Monthly Archives: May 2008

Why You Shouldn’t Learn Chinese

Update from April 2010: When I published this article a few years ago in a now defunct magazine, it generated a lot of discussion among readers. Some people were angered: “Who does he think he is, telling us not to learn Chinese! Arrogant wanker!” Others, about 2/3 of the total, understood my point and agreed with most of what I wrote.

The comments I get on this blog from readers are also split about 1/3 against, and 2/3 in favor.

Quite a few of the responses I get from those who are opposed are nasty and insulting. While I don’t feel hurt by anonymous attacks on my character and intelligence sent through cyberspace, I won’t post these comments, because a collection of insults adds nothing to the discussion. I will, however, post any comment that disagrees with my thesis which also displays a bit of reasoning and doesn’t contain a bunch of profanity or “You’re an idiot!” type comments. So, before you send your comment in, filter out the insults, and I’ll be happy to post it.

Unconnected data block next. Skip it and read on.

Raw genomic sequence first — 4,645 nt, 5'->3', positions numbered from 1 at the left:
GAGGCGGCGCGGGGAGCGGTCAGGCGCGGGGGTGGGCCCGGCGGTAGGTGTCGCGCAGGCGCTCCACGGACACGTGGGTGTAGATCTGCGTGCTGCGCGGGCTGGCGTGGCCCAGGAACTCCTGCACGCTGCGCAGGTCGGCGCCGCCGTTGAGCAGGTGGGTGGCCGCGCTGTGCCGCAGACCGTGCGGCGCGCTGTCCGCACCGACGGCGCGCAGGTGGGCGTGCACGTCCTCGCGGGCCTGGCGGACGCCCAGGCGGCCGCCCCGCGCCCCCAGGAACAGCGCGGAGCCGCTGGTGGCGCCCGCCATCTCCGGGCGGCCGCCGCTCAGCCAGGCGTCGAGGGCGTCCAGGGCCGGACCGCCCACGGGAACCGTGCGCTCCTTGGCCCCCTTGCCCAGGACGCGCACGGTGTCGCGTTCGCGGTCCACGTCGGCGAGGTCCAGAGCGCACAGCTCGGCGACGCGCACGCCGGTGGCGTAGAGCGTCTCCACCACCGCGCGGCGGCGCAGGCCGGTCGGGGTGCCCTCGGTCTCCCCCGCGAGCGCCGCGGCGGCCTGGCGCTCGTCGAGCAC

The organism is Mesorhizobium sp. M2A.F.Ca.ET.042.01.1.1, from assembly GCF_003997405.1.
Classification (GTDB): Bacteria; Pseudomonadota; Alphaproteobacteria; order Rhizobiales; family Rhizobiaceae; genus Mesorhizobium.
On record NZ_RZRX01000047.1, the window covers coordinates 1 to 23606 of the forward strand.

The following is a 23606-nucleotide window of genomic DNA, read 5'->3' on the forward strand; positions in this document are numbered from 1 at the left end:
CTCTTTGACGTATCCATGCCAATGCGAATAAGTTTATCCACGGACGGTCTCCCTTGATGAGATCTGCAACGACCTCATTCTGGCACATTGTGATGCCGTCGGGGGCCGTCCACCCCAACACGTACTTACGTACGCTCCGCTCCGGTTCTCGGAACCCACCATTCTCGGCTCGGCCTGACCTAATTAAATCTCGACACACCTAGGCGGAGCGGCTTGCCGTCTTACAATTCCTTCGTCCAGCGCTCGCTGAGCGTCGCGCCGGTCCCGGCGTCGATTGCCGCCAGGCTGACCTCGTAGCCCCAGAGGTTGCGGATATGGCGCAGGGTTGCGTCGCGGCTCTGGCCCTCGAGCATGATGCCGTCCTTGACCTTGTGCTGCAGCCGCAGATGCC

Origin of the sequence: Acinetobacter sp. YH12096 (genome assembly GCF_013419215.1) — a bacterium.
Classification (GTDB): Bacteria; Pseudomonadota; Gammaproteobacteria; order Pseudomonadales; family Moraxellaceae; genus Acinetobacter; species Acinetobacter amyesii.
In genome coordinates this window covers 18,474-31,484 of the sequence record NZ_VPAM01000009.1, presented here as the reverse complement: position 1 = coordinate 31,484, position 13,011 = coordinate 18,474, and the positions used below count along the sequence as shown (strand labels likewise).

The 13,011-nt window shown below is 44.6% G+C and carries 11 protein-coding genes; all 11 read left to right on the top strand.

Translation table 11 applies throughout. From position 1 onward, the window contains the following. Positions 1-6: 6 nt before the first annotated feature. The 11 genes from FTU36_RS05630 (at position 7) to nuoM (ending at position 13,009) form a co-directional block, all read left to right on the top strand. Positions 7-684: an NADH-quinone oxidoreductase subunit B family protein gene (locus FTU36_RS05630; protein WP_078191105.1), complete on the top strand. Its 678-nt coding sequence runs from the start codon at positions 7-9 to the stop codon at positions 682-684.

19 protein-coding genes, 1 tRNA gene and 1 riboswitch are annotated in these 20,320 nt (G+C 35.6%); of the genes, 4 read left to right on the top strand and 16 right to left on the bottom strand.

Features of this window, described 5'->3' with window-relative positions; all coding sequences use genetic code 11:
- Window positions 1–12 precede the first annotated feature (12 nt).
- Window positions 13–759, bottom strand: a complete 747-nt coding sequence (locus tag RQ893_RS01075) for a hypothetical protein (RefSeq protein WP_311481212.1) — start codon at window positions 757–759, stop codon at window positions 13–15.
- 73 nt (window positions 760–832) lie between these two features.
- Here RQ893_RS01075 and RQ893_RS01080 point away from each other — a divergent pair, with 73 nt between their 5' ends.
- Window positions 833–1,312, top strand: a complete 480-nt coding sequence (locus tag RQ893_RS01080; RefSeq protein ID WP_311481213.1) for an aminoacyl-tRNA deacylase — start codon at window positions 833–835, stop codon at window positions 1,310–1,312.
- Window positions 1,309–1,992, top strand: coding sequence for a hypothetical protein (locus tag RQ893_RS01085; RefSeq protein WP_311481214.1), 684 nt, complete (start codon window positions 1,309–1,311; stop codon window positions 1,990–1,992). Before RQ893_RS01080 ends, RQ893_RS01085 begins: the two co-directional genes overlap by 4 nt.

And here’s a hint for those of you are more sensitive: A lot of this was meant to be funny, and it was written for an audience that knows what it’s like to try to learn fluent Mandarin. So if you’re offended by challenging writing, you should probably move on, lest you get upset at Uncle True, who has no intention of upsetting you.

Okay, back to the original post…